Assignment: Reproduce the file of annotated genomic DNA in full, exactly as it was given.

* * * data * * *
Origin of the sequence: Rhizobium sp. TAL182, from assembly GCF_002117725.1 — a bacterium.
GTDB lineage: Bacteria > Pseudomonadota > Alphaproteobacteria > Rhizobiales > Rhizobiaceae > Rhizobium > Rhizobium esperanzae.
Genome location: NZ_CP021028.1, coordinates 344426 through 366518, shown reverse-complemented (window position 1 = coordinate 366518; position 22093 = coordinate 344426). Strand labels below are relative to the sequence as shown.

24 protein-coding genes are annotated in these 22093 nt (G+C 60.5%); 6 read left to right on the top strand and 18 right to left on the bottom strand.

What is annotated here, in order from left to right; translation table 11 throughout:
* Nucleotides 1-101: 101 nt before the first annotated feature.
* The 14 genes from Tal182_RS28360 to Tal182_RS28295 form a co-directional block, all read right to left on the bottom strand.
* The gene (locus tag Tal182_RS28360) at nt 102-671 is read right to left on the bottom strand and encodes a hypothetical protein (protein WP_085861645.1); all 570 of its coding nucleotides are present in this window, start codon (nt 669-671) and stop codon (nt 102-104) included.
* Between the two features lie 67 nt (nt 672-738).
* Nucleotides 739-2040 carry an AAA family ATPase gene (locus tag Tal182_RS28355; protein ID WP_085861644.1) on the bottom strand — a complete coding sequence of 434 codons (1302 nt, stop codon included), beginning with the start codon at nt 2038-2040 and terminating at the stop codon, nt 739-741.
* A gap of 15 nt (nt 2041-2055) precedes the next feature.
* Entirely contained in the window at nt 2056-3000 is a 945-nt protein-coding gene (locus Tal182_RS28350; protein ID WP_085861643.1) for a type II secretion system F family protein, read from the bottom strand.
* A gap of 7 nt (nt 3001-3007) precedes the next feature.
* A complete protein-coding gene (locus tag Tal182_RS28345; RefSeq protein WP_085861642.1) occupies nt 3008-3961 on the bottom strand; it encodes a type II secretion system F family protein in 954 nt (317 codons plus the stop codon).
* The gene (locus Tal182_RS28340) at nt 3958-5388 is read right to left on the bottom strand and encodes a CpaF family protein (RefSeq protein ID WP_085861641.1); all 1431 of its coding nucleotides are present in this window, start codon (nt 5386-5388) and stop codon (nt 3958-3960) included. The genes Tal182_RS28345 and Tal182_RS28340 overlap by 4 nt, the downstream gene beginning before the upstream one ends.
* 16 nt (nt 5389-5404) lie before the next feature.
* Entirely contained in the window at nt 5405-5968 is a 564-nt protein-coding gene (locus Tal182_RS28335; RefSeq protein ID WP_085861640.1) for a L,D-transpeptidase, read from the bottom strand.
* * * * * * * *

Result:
Origin of the sequence: Rhizobium sp. TAL182, from assembly GCF_002117725.1 — a bacterium.
GTDB lineage: Bacteria > Pseudomonadota > Alphaproteobacteria > Rhizobiales > Rhizobiaceae > Rhizobium > Rhizobium esperanzae.
Genome location: NZ_CP021028.1, coordinates 344426 through 366518, shown reverse-complemented (window position 1 = coordinate 366518; position 22093 = coordinate 344426). Strand labels below are relative to the sequence as shown.

24 protein-coding genes are annotated in these 22093 nt (G+C 60.5%); 6 read left to right on the top strand and 18 right to left on the bottom strand.

What is annotated here, in order from left to right; translation table 11 throughout:
* Nucleotides 1-101: 101 nt before the first annotated feature.
* The 14 genes from Tal182_RS28360 to Tal182_RS28295 form a co-directional block, all read right to left on the bottom strand.
* The gene (locus tag Tal182_RS28360) at nt 102-671 is read right to left on the bottom strand and encodes a hypothetical protein (protein WP_085861645.1); all 570 of its coding nucleotides are present in this window, start codon (nt 669-671) and stop codon (nt 102-104) included.
* Between the two features lie 67 nt (nt 672-738).
* Nucleotides 739-2040 carry an AAA family ATPase gene (locus tag Tal182_RS28355; protein ID WP_085861644.1) on the bottom strand — a complete coding sequence of 434 codons (1302 nt, stop codon included), beginning with the start codon at nt 2038-2040 and terminating at the stop codon, nt 739-741.
* A gap of 15 nt (nt 2041-2055) precedes the next feature.
* Entirely contained in the window at nt 2056-3000 is a 945-nt protein-coding gene (locus Tal182_RS28350; protein ID WP_085861643.1) for a type II secretion system F family protein, read from the bottom strand.
* A gap of 7 nt (nt 3001-3007) precedes the next feature.
* A complete protein-coding gene (locus tag Tal182_RS28345; RefSeq protein WP_085861642.1) occupies nt 3008-3961 on the bottom strand; it encodes a type II secretion system F family protein in 954 nt (317 codons plus the stop codon).
* The gene (locus Tal182_RS28340) at nt 3958-5388 is read right to left on the bottom strand and encodes a CpaF family protein (RefSeq protein ID WP_085861641.1); all 1431 of its coding nucleotides are present in this window, start codon (nt 5386-5388) and stop codon (nt 3958-3960) included. The genes Tal182_RS28345 and Tal182_RS28340 overlap by 4 nt, the downstream gene beginning before the upstream one ends.
* 16 nt (nt 5389-5404) lie before the next feature.
* Entirely contained in the window at nt 5405-5968 is a 564-nt protein-coding gene (locus Tal182_RS28335; RefSeq protein ID WP_085861640.1) for a L,D-transpeptidase, read from the bottom strand.